In my childhood I used to hear the legendary songs of the travels of explorers Nain Singh and Mani Singh to Ladakh during fairs and festivals in Johar valley of Kumaon. I also heard from uncle Kishen Singh interesting stories of the Grand Lama of Great Tibet, the robbers' battle cry of Ullul-lullul lu-u-u the black and white tent-dwellers and jet-back wild yaks of Chang-tang (the heart of pastoral life in Tibet) and various other events during his exploration in Tibet, Mongolia and other parts of Central Asia. All these left a deep impression on my young mind and created a great desire in me to follow in their footsteps.
The circumstances and environments in which a child is born and brought up in the Himalayas prepare him for active life. His daily gaze at the snow-capped peaks, the surrounding grandeur and the scenic beauty fill his heart with joy and love for the Himalayas. From time immemorial, our sages have sung songs in its praise and the Hindu mythology is full of the Himalayan legends. Here in the peaceful atmosphere, Lord Shiva used to meditate, sing and dance in his tandav mood to the glory of the Almighty God. The dales and valleys still echo and re-echo with the legendary songs. There entwine our fondest recollection and wherever we may go, our eyes always turn towards it with deep love and respect. To the western people, the Himalayan peaks are just giants to be conquered, but to the Himalayan people these are holy places to the worshipped. The Himalayan feed the great perennial river of India, halt the northward march of the moistureladen monsoons and shield us from the piercing winds blowing from the other side. For centuries, it was a barrier to invasions from the north. Thus it will be seen that much of God's blessing reaches us through the holy Himalayas.
This born and brought up in the Himalayas and after being educated. I enlisted myself in the Kumaon Rifles in 1919 and was brought into the survey of India in 1920 by Major H.R.C. Meade. As a surveyor. I had an active and tough life for 41 years in the High Himalayas, deserts, wild and malarious jungles and other parts of the Indian sub-continent, among various colourful, rural and romantic, tribal people, including the valiant Pathans of the North Western Frontier Province and the head-hunting Nagas of NEFA.
The surveyor in India is still maintaining the old tradition of hard work and discipline of the Survey of India, working from daybreak to sunset to complete the allotted work within the fixed period and leading tent-life during the field season. Considering its vast area, comprising different and varied features from the high Himalayas to Cape Comorin and from the eastern to western frontiers, India is one of the best mapped countries in the world and the Survey of India is one of the best scientific departments of the Government of India.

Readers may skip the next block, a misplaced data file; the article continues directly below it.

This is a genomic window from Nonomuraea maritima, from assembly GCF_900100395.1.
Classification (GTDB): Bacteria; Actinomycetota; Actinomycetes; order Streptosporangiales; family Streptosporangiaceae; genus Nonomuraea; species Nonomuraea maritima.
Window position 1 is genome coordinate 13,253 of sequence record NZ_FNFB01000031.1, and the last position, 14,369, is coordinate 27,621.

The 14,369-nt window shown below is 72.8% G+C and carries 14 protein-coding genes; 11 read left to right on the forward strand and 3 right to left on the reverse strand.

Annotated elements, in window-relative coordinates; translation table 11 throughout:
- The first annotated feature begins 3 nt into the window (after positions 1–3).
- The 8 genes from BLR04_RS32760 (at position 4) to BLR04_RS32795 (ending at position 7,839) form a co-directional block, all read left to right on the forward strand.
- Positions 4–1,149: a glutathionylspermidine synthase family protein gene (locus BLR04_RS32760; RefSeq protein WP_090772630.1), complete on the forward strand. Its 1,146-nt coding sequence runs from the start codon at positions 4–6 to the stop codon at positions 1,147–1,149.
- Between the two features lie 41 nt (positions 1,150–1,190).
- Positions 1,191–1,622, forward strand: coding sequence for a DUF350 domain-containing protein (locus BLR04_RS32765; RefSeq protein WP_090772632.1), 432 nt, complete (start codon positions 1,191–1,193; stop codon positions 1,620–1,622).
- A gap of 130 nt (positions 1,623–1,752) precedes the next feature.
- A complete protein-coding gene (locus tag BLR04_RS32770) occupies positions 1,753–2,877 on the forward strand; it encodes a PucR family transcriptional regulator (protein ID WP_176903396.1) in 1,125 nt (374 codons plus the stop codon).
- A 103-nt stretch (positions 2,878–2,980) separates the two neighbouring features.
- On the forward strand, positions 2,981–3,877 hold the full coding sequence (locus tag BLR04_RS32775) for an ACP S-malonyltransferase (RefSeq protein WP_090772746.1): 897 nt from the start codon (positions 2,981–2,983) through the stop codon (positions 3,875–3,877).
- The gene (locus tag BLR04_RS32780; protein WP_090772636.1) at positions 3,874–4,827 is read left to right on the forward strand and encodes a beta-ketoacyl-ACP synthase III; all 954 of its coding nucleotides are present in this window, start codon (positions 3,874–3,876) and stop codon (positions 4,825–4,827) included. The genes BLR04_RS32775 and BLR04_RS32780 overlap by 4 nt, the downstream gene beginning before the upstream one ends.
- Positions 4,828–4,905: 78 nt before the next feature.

Being interested in mountaineering and travels in Central Asia, I read such books as "The Abode of Snow" by Kenneth Mason, "The Scottish Himalayan Expedition" by W.H. Murray, "The Man of Everest" by James Ullman, "Beyond the Himalayas" by William O. Douglas and various other ambition to write an account of the historical work of the Indian explorers of the nineteenth century.
On my retirement in 1961, I changed over from sports and active life to research and literary work. With the permission of the then Surveyor General of India, I used to visit the survey library at Dehra Dun to consult the old Survey records. I also visited the National Archives of India at New Delhi and consulted the original diaries of the Indian explorers, the Memoirs of the Indian Survey by Markham and various other old records. My own family records gave e valuable informations about the Pundit explorers.
I made Colonel Phillimore (a distinguished Survey Officer and a great Survey historian) my Guru (teacher). I used to contact him often during the winter from 1961 to 1964 at his residence in "The Club", Dehra Dun for help and guidance. Even in his advanced age, he used to give me sufficient time. He was a strict critic and advised me to be true to facts and to avoid vagueness. In 1964 he wrote the Foreword for my book before proceeding to Gulmarg. Kashmir where he died at the age of 85.
INDRA SINGH RAWAT
About the book:
The book gives a narrative account of the explorations in the Himalayas, Tibet, Mongolia and other parts of the Central Asia during 19th century. It depicts geographical, historical, cultural and social aspects of the region as also the routes followed by the mountaineers during exploration.
Born in the picturesque Himalayan region, the author served the Survey of India in a senior position and bad an opportunity to acquaint himself with the rugged terrains and intrinsic beauty of the Himalayas.
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